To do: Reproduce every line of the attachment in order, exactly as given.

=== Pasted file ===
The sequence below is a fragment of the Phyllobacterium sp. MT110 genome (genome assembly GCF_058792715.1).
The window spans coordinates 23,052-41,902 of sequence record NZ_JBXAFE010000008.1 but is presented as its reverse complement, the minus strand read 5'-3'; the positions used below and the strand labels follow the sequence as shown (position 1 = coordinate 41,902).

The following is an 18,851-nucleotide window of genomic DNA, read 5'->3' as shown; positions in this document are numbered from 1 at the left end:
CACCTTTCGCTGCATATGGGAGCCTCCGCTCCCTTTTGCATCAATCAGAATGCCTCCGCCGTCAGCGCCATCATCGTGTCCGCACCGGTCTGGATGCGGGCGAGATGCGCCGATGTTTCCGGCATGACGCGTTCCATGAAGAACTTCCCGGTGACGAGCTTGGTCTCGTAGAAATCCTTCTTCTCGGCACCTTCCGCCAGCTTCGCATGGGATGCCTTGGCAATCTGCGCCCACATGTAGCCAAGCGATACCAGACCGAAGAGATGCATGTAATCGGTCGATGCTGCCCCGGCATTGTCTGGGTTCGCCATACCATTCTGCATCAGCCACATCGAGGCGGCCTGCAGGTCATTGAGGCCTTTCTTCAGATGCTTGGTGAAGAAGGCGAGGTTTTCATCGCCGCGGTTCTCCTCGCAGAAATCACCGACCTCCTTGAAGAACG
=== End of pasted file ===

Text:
The sequence below is a fragment of the Phyllobacterium sp. MT110 genome (genome assembly GCF_058792715.1).
The window spans coordinates 23,052-41,902 of sequence record NZ_JBXAFE010000008.1 but is presented as its reverse complement, the minus strand read 5'-3'; the positions used below and the strand labels follow the sequence as shown (position 1 = coordinate 41,902).

The following is an 18,851-nucleotide window of genomic DNA, read 5'->3' as shown; positions in this document are numbered from 1 at the left end:
CACCTTTCGCTGCATATGGGAGCCTCCGCTCCCTTTTGCATCAATCAGAATGCCTCCGCCGTCAGCGCCATCATCGTGTCCGCACCGGTCTGGATGCGGGCGAGATGCGCCGATGTTTCCGGCATGACGCGTTCCATGAAGAACTTCCCGGTGACGAGCTTGGTCTCGTAGAAATCCTTCTTCTCGGCACCTTCCGCCAGCTTCGCATGGGATGCCTTGGCAATCTGCGCCCACATGTAGCCAAGCGATACCAGACCGAAGAGATGCATGTAATCGGTCGATGCTGCCCCGGCATTGTCTGGGTTCGCCATACCATTCTGCATCAGCCACATCGAGGCGGCCTGCAGGTCATTGAGGCCTTTCTTCAGATGCTTGGTGAAGAAGGCGAGGTTTTCATCGCCGCGGTTCTCCTCGCAGAAATCACCGACCTCCTTGAAGAACG